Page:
Whether or not the troubling game of telephone is familiar, the story behind it applies to all system integrators in today’s business. It is so easy for crucial information to get caught up in the fray of life and ultimately lost, or miscommunicated at the end of its journey. To illustrate this, let’s take a walk through a typical site walk.
Andrew walks a site with a customer at 9am, jotting down their desires on a paper floor plan and simultaneously taking pictures of each location. He later arrives at the office at 4pm and sits down to organize all of the information from the site walk to hand it off to an estimator to create a proposal. However, he realizes that he has no labels for the photos and doesn’t know what they pertain too. To make matters worse, he can barely read his own chicken scratch scattered all over the paper floor plan. He does his best to organize his notes and gives all of the information to the estimator. What the estimator receives is not what the customer asked for, just like the game of telephone – the initial message loses quality as it moves down the line. This causes a domino effect of problems for people all through the service delivery.
As illustrated in this story, pictures taken on a cell phone during a site walk frequently get placed under the wrong system element on the paper floor plan later at the office, or notes end up being illegible. Similarly, what the customer said they want on site is now sitting in a file in the wrong place. When it comes back to the customer in the finished installment, it is not at all what they intended or wanted it to be. When the customer’s requirements are not captured effectively by the sales team and this information is miscommunicated to operations, massive implications arise for both the integrator and the customer. Many security companies have a sales team of more than 10 people, so when every single one of them is gathering information this way (and inconsistently), the ramifications multiply and the game of telephone becomes detrimental to the reputation of the company.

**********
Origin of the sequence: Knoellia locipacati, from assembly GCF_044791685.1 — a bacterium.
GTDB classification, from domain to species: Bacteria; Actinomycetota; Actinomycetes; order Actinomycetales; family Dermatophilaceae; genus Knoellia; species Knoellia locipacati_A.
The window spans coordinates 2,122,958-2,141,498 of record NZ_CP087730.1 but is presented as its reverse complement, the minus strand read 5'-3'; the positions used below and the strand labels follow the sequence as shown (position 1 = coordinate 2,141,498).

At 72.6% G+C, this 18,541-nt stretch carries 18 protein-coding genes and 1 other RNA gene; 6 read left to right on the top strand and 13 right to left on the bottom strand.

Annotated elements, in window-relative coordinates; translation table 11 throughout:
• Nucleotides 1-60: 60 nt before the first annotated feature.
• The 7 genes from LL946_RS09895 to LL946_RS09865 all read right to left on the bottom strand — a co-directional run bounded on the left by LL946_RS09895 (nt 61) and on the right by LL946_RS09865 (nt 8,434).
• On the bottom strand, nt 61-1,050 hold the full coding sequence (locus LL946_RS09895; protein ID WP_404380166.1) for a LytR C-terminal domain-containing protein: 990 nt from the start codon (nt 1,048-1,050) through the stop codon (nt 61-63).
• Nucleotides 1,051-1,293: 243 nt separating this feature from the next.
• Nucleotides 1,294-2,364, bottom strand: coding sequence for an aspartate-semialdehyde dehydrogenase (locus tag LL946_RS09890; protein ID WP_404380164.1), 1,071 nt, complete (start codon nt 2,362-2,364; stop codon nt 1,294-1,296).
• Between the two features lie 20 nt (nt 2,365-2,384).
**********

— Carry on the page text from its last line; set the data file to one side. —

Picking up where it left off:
While it is funny in the game when the phrase “A monkey’s uncle” has become “A skunk sees purple”, it’s not so much of a knee slapper when the wrong mission-critical surveillance camera gets installed.
How can this problem of miscommunication be eliminated? As is often the case today, the answer lies with the smart use of technology. In fact, a digital floorplan with all elements, note taking areas, and photo capabilities in one tool would almost completely eliminate this troubling game of telephone.
Security and other forms of system design can be a high stakes industry. It is important to make sure the game of telephone is eliminated from the life of sales, operations, and integration. Once these miscommunications subside, daily processes for system integrators will become more streamlined and companies will be able deliver on the needs of stakeholders without a monkey becoming a skunk during a game of telephone.